Reinvestment, new business ventures
Couple, Roshani and Enoch Singh both benefited from the fisherfolk cash grant initiative
Couple, Roshani and Enoch Singh both benefited from the fisherfolk cash grant initiative

–among plans outlined by fisherfolk after receiving $150,000 cash grant

HAVING dropped out of school at the age of nine, 54-year-old Enoch Singh has spent most of his life as a fisherman, toiling for hours at sea to “put bread on the table” and make a life for his family and himself.

Having grown accustomed to rewards that are only achieved through many hours of hard work, Singh was overwhelmed with emotion when his fortunes changed on Saturday, when he easily uplifted his $150,000 grant from the Government of Guyana as part of the fisherfolk initiative intended to offer relief amidst rising cost of living.

Singh, accompanied by his wife, Rohani, was among 1,305 fisherfolk who were scheduled to receive their cash grant on Saturday at the Ministry of Agriculture.
That distribution exercise, led by Vice-President Bharrat Jagdeo, covered fisherfolk operating in the Bagotsown to Farm area on the East Bank Demerara, as well as in Gopie, Grove, Herstelling, Meadow Bank, New Hope, Nobel House, Peter’s Hall, PSI, Riverview, Stabroek and Timehri.

Singh and his wife, after uplifting their grant, said that they used to own one boat each, but had had to sell his. He is the captain of the boat, while they also have two workmen. All four were able to benefit from the cash grant.

Albert Gomes of Albouystown hopes to use some of the money from his fisherfolk cash grant to open a coconut business

The couple told the Guyana Chronicle that they will be using the money they received to invest in their fishing business, particularly after they were recently the victims of piracy and had one of their engines stolen.
Rohani related that she is glad to see the support being given to fisherfolk, so that persons could feel encouraged. She has been in the profession for over 30 years, and with a broad smile, she said that she does not see herself leaving any time soon.

Another fisherfolk, 60-year-old Albert Gomes of Albouystown, said that the $150,000 has opened a way for him to be able to invest some money in a new business venture.
“This $150,000, I thankful very much for it; it could put a little rice and some other things in my pot, and right now I’m studying to use $100,000 from it and buy some coconut and go and sell on the road, because the fishing ground close off for a l’il while, and I am not working right now,” Gomes said.

Fareeda Majeed is all smiles as she waits to collect her fisherfolk cash grant

He related that in the same way the industry has grown over the years, so, too, has the amount of persons involved in the business, and as such it has become all the more competitive to survive.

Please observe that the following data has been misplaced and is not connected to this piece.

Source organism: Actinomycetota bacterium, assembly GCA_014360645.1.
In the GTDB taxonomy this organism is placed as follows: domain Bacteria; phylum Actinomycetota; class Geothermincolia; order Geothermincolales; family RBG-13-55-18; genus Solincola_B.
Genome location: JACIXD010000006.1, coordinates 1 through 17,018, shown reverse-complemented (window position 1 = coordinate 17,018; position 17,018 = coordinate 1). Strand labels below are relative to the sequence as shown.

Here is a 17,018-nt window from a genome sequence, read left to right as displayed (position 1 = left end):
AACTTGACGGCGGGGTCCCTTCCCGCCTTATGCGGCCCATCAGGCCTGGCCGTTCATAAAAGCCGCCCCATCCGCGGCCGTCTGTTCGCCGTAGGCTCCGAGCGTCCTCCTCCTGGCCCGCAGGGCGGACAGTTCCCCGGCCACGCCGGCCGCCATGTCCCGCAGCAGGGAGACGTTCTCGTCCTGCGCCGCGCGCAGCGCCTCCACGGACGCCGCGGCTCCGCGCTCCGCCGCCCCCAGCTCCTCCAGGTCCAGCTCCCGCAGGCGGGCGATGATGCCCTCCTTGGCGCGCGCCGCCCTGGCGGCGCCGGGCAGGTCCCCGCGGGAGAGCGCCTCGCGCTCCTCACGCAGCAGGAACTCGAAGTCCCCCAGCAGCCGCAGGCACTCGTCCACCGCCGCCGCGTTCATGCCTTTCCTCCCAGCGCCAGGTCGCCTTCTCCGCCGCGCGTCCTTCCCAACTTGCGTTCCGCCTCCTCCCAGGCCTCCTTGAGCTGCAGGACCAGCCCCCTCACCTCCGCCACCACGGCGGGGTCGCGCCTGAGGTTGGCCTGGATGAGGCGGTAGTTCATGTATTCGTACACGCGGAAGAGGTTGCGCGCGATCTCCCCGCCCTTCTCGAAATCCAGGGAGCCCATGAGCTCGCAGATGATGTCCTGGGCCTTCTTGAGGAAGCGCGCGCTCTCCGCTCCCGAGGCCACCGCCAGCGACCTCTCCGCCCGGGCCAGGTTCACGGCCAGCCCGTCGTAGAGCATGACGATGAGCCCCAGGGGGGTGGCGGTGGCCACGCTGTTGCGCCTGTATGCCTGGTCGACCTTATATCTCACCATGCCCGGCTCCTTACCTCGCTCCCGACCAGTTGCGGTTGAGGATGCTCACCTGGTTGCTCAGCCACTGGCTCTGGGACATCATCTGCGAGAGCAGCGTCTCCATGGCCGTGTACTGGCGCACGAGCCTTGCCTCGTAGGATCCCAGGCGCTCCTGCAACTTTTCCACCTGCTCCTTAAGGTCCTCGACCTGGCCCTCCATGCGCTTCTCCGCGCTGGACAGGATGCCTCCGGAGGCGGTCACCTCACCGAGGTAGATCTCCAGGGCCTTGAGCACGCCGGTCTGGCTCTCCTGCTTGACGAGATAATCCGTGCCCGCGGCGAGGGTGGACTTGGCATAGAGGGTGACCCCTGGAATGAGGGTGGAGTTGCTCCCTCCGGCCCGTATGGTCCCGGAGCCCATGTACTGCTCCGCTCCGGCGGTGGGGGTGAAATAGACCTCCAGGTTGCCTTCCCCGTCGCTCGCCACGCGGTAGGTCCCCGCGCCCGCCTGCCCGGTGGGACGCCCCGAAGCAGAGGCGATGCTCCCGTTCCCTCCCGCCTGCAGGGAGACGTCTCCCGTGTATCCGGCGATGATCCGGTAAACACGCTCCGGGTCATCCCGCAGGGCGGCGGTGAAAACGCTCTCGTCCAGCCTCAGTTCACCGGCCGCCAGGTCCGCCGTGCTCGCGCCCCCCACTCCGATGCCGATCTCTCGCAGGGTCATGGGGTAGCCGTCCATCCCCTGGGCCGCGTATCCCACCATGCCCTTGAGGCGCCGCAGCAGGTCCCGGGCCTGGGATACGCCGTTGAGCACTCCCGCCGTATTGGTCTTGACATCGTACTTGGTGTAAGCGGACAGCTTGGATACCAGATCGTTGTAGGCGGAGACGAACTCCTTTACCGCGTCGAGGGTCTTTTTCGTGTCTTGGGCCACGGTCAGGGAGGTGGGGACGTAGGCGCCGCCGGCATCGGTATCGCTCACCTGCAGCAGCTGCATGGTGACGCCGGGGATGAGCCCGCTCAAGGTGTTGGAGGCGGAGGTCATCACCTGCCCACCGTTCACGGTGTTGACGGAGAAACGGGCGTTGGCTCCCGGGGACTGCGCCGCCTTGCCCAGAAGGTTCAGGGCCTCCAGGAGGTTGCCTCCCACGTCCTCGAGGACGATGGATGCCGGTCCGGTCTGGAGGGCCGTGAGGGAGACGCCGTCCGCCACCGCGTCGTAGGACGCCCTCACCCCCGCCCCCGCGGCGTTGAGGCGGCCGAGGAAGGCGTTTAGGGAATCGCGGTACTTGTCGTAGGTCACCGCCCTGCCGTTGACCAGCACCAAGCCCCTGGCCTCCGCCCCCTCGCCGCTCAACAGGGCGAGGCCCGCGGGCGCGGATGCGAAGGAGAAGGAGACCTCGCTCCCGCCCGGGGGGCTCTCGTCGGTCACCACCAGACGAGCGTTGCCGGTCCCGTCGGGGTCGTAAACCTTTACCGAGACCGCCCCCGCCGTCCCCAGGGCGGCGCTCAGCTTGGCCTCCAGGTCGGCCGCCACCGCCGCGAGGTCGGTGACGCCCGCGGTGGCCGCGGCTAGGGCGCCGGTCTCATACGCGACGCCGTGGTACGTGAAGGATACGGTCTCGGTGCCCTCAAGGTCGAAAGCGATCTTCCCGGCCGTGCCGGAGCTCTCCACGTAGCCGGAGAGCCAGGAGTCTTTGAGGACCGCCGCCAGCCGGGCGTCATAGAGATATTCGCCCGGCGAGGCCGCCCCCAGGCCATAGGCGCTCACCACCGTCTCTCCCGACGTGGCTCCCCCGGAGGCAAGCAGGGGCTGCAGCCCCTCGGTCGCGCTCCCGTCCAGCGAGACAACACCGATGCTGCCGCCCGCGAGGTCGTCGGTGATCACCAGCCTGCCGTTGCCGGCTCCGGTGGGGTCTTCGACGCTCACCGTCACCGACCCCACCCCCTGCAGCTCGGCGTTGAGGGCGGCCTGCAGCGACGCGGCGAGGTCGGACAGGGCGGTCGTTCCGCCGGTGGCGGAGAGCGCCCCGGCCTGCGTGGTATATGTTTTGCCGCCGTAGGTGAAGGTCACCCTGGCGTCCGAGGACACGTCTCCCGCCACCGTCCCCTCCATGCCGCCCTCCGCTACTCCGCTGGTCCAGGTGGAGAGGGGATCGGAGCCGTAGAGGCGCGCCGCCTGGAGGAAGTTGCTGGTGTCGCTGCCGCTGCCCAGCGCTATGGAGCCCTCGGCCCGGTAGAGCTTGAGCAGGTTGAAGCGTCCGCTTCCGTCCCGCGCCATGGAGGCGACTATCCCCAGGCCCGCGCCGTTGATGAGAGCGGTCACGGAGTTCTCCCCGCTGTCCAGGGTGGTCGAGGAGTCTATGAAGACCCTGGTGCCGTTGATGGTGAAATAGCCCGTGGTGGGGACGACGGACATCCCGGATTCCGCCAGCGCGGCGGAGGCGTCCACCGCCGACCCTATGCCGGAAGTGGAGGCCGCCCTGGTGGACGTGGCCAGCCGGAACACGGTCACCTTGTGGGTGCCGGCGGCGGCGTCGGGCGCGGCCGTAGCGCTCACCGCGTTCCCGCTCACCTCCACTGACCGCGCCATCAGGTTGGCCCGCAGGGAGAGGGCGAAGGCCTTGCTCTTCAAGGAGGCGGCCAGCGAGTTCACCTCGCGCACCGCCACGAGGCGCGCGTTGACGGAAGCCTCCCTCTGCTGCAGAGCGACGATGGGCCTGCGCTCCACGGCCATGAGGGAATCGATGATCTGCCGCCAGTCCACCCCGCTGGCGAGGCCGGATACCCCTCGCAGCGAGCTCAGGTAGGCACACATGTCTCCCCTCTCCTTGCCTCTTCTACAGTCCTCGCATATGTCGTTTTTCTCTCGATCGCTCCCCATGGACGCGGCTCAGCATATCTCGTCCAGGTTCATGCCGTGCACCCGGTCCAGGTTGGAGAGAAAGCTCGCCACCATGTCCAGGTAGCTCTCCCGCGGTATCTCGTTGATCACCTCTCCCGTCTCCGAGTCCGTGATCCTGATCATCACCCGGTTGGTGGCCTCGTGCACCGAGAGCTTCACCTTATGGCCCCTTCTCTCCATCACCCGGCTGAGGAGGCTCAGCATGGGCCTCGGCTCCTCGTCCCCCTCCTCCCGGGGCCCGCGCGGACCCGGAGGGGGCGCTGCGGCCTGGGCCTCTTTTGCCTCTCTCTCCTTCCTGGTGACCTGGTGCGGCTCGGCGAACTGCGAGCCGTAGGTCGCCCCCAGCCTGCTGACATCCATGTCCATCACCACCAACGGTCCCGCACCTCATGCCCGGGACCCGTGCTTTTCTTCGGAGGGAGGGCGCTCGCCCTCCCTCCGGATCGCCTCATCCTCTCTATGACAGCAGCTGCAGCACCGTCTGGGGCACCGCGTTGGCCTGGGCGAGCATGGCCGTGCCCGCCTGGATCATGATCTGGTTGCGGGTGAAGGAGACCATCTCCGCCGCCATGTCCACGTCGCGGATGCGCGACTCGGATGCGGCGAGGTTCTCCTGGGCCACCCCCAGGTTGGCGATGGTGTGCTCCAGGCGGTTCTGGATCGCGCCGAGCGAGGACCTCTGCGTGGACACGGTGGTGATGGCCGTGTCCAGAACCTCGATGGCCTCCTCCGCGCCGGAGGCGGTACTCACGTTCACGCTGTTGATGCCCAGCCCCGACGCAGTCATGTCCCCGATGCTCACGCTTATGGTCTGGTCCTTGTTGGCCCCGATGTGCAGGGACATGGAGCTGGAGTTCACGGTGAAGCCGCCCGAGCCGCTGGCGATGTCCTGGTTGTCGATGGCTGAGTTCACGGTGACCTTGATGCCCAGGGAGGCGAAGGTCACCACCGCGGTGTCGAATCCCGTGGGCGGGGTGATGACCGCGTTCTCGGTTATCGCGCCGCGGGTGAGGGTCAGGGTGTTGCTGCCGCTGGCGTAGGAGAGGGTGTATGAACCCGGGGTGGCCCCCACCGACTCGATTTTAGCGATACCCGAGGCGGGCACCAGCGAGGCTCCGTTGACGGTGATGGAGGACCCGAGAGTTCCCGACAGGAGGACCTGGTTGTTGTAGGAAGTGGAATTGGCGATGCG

“It getting really hard and tough for the fisherman, but I thankful for this money a great lot. I going and do some investment, because I’m not working right now,” Gomes said.

Curtis Kellman, a 66-year-old Sophia resident, is also looking to hang up his fishing cap, so to speak. And he believes that the government’s assistance has come at just the right time to give him the support he needs to transition into a new business.

“This year I plan to retire from sea trawler work, because I’m 66. With this money, I can put some more and buy a bus and come off clean off the sea work, because I get big now, and my children rowing with me to come off of the work,” he said.

Kevon Thomas was among those who received the $150,000 fisherfolk cash grant (Elvin Croker photos)

Kellman said that he has worked for a number of years with popular fishing company, Pritipaul Singh Investments Inc., and is ready to call it a day.
Fareeda Majeed, a 51-year-old fisherfolk who recently lost her husband, gladly clutched her cheque, and said that she will be putting her money to good use, especially in the household.

“I gon buy l’il groceries, and I gon still work my boat in and out. I’m thankful for this government for giving me this money,” the fisherwoman said, adding that she has been working for the past 22 years in the fish- catching business.

With just seven years in the industry, young Kevon Thomas believes it’s still a viable profession for him. However, he is looking forward to weathering whatever bad times the industry may be facing, and continuing in the profession.

A father of two, Thomas said that he will be using money from his cash grant to finance renovations to his home.
“I felt a bit relieved; a bit happy, knowing that, yes, the government is working with the fishermen them. Ah feel excited, and I can do a lot of things with the money; put it to good use. Right now I’m doing some renovations on the house, and it will help to buy some materials,” Thomas said.


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